You want to become a digital nomad. You know, one of those people who moves around the world freely, working on their laptops as they go. But, you aren’t entirely sure where to start. Maybe you are a little nervous to just head off on your own, or you have a business idea and want to collaborate with other digital nomads.

After doing some research, you come across Remote Connections Croatia, a personal and professional growth travel program in Croatia.

You are intrigued, to say the least. And want to give yourself the opportunity to grow personally and professionally through immersive cultural experiences and professional opportunities in Croatia, to join a vibrant group of global citizens, and (of course) to travel.

So you know you want to do it, and when budgeting for it, you begin to wonder if this could possibly be tax deductible. (Or, if you are anything like me, that thought would never have even crossed your mind because #taxesareconfusing.)

The good news is that there is a very likely chance that your coworking retreat could be tax deductible! After all, you are spending your time working, learning, and growing professionally.

So, if becoming a digital nomad is one of your goals for 2018, here are some directions for determining whether or not your coworking retreat is tax deductible.

What is tax-deductible?

Something that is tax deductible is defined as “an item or expense subtracted from adjusted gross income to reduce the amount of income subject to tax.” Items such as mortgage interest, state and local taxes, unreimbursed business expenses, and charitable contributions are all considered tax deductible, but there is a wide variety of items that can also be accounted for, including, your coworking retreat.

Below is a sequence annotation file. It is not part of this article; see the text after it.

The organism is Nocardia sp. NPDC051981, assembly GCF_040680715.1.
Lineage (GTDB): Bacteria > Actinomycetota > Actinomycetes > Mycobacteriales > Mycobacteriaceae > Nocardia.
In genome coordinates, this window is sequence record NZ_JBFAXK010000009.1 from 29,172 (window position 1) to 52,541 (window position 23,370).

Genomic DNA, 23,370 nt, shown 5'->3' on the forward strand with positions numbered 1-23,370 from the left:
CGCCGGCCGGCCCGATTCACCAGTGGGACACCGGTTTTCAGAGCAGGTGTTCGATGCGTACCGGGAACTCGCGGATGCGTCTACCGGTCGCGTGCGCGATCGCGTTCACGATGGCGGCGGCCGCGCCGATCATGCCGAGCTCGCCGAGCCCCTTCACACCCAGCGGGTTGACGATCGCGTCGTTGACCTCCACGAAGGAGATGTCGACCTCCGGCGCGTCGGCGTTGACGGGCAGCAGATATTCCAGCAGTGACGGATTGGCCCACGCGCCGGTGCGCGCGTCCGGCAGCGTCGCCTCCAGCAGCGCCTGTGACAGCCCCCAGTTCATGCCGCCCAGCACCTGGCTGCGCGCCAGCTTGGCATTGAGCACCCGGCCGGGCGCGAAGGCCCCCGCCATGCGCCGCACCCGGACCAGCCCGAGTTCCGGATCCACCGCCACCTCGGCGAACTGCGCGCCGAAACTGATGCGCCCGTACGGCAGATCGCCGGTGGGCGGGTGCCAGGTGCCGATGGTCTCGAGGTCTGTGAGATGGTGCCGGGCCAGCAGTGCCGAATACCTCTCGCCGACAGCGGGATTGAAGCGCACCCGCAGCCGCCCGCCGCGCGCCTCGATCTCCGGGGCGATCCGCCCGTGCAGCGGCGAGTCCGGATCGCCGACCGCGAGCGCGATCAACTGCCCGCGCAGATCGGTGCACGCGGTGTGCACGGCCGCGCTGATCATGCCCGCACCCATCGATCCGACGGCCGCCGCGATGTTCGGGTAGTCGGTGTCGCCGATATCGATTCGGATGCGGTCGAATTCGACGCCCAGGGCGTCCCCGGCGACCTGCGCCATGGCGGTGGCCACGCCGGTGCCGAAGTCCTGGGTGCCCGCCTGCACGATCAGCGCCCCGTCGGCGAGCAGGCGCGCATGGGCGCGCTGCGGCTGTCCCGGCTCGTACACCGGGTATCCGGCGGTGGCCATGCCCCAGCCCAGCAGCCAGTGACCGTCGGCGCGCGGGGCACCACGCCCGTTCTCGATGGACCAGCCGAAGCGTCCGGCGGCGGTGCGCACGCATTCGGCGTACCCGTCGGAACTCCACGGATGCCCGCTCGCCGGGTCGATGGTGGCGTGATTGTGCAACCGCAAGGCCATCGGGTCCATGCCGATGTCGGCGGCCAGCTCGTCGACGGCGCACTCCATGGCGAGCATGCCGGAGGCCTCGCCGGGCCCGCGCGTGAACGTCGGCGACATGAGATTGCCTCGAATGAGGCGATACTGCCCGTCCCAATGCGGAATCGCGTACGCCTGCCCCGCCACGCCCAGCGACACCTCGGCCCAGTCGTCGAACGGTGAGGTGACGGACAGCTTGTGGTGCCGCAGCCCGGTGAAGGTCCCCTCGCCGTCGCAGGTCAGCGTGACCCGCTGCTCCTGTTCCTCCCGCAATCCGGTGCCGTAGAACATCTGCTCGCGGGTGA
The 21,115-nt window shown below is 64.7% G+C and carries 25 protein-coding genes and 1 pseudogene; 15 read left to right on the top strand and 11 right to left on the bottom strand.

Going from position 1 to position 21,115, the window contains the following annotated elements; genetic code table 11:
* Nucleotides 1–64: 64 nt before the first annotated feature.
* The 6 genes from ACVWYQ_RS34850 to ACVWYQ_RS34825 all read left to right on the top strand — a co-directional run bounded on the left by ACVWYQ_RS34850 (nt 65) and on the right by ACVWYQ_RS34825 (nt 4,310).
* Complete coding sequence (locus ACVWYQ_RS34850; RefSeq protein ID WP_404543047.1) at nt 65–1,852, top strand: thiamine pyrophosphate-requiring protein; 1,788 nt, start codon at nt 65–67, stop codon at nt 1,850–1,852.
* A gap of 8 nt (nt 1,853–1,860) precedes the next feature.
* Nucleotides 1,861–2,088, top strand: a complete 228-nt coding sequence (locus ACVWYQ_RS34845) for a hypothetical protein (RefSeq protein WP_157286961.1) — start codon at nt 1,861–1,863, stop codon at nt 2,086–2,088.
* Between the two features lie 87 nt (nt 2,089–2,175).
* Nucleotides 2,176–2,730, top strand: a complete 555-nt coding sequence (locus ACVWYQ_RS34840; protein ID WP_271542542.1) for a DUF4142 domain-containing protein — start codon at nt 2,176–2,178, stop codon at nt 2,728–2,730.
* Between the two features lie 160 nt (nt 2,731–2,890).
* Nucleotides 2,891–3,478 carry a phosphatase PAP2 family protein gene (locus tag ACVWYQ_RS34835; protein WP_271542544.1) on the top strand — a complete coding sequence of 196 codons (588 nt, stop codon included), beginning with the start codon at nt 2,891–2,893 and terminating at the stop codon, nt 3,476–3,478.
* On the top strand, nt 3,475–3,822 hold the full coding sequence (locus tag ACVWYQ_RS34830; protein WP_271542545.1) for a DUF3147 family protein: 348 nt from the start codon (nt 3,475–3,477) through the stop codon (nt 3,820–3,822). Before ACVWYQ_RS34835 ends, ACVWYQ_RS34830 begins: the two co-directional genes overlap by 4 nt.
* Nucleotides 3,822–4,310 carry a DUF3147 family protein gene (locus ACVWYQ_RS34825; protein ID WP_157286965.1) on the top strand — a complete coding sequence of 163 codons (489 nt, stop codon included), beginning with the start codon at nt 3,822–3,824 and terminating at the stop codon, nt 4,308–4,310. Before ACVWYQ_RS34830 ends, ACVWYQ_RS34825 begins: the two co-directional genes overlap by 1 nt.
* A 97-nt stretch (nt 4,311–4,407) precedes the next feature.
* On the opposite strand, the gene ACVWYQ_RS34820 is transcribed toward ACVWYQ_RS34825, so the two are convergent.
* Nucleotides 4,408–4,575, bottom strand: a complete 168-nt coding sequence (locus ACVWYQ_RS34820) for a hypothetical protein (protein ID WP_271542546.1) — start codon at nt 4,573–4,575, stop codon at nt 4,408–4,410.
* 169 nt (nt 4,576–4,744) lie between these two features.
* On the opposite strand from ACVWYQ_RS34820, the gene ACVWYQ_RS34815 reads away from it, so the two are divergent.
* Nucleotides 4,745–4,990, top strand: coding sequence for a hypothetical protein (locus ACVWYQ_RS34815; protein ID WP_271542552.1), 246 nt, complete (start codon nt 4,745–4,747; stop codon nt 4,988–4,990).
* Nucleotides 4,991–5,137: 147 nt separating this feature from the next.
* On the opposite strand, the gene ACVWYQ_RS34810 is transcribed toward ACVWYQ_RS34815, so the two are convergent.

That being said, as a freelancer/digital nomad, make sure you are working with a professional accountant who knows how to help you make the most out of these deductions.

Why is “tax-deductible” important for freelancers/digital nomads?

As workers become increasingly mobile, taxation is a complex area that governments, companies, and individuals are struggling to address. The reality is that tax codes have just not caught up to the fact that so many individuals are engaging in a globalized workforce.

As the laws are continually changing, it is imperative that freelancers and digital nomads keep up to date with what is going on — both to keep you out of trouble and to ensure you are paying as little taxes as possible!

Here are some more specific tax deductible rules by area.


For the most part, the countries in Europe, operate a residential taxation. This means that if you are a resident of another country, and you abide by that country’s laws, then you are exempted from paying taxes in these countries.

While it differs from country to country, for individuals, physical presence in a jurisdiction is the primary test. If you live in Europe for 183 days or more each year, then you will be taxed on your worldwide income. As many digital nomads register themselves as “self-employed”, then they have to pay in this bracket of taxes.